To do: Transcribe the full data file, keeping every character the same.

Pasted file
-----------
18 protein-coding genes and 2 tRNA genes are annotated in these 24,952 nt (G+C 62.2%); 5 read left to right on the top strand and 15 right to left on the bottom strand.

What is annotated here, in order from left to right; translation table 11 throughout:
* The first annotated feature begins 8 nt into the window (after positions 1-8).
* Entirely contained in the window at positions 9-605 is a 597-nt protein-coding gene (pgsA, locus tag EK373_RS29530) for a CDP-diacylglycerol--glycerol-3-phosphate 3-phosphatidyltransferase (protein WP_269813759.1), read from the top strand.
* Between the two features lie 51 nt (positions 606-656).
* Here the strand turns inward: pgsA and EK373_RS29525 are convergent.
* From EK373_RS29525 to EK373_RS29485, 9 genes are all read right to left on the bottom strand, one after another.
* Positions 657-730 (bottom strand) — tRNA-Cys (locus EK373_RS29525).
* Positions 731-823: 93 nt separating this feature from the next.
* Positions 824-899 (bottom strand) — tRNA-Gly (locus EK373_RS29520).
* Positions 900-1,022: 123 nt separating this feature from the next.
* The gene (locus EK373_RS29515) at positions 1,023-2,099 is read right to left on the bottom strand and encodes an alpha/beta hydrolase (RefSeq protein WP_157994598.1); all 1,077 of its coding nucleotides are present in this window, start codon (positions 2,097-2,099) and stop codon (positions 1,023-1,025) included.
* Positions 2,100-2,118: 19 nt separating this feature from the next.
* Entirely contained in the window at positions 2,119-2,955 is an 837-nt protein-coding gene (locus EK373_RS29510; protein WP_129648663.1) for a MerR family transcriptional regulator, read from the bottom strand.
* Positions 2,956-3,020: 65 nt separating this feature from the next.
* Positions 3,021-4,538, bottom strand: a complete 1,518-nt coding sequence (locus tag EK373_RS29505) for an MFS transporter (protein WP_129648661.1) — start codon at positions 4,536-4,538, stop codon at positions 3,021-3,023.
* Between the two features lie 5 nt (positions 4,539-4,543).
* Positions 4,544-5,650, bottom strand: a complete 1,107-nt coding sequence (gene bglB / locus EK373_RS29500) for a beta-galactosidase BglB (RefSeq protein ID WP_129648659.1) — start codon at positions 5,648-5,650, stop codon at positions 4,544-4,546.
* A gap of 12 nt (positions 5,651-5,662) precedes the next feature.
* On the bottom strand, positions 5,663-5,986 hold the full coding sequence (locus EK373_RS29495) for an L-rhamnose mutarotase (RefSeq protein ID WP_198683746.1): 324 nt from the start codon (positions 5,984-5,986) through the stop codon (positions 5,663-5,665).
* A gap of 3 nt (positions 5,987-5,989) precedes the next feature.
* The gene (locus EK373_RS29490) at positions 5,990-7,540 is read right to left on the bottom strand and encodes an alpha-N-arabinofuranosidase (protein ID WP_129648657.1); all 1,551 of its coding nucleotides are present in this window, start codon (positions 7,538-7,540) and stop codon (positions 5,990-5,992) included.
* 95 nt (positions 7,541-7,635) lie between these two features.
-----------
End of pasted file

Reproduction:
18 protein-coding genes and 2 tRNA genes are annotated in these 24,952 nt (G+C 62.2%); 5 read left to right on the top strand and 15 right to left on the bottom strand.

What is annotated here, in order from left to right; translation table 11 throughout:
* The first annotated feature begins 8 nt into the window (after positions 1-8).
* Entirely contained in the window at positions 9-605 is a 597-nt protein-coding gene (pgsA, locus tag EK373_RS29530) for a CDP-diacylglycerol--glycerol-3-phosphate 3-phosphatidyltransferase (protein WP_269813759.1), read from the top strand.
* Between the two features lie 51 nt (positions 606-656).
* Here the strand turns inward: pgsA and EK373_RS29525 are convergent.
* From EK373_RS29525 to EK373_RS29485, 9 genes are all read right to left on the bottom strand, one after another.
* Positions 657-730 (bottom strand) — tRNA-Cys (locus EK373_RS29525).
* Positions 731-823: 93 nt separating this feature from the next.
* Positions 824-899 (bottom strand) — tRNA-Gly (locus EK373_RS29520).
* Positions 900-1,022: 123 nt separating this feature from the next.
* The gene (locus EK373_RS29515) at positions 1,023-2,099 is read right to left on the bottom strand and encodes an alpha/beta hydrolase (RefSeq protein WP_157994598.1); all 1,077 of its coding nucleotides are present in this window, start codon (positions 2,097-2,099) and stop codon (positions 1,023-1,025) included.
* Positions 2,100-2,118: 19 nt separating this feature from the next.
* Entirely contained in the window at positions 2,119-2,955 is an 837-nt protein-coding gene (locus EK373_RS29510; protein WP_129648663.1) for a MerR family transcriptional regulator, read from the bottom strand.
* Positions 2,956-3,020: 65 nt separating this feature from the next.
* Positions 3,021-4,538, bottom strand: a complete 1,518-nt coding sequence (locus tag EK373_RS29505) for an MFS transporter (protein WP_129648661.1) — start codon at positions 4,536-4,538, stop codon at positions 3,021-3,023.
* Between the two features lie 5 nt (positions 4,539-4,543).
* Positions 4,544-5,650, bottom strand: a complete 1,107-nt coding sequence (gene bglB / locus EK373_RS29500) for a beta-galactosidase BglB (RefSeq protein ID WP_129648659.1) — start codon at positions 5,648-5,650, stop codon at positions 4,544-4,546.
* A gap of 12 nt (positions 5,651-5,662) precedes the next feature.
* On the bottom strand, positions 5,663-5,986 hold the full coding sequence (locus EK373_RS29495) for an L-rhamnose mutarotase (RefSeq protein ID WP_198683746.1): 324 nt from the start codon (positions 5,984-5,986) through the stop codon (positions 5,663-5,665).
* A gap of 3 nt (positions 5,987-5,989) precedes the next feature.
* The gene (locus EK373_RS29490) at positions 5,990-7,540 is read right to left on the bottom strand and encodes an alpha-N-arabinofuranosidase (protein ID WP_129648657.1); all 1,551 of its coding nucleotides are present in this window, start codon (positions 7,538-7,540) and stop codon (positions 5,990-5,992) included.
* 95 nt (positions 7,541-7,635) lie between these two features.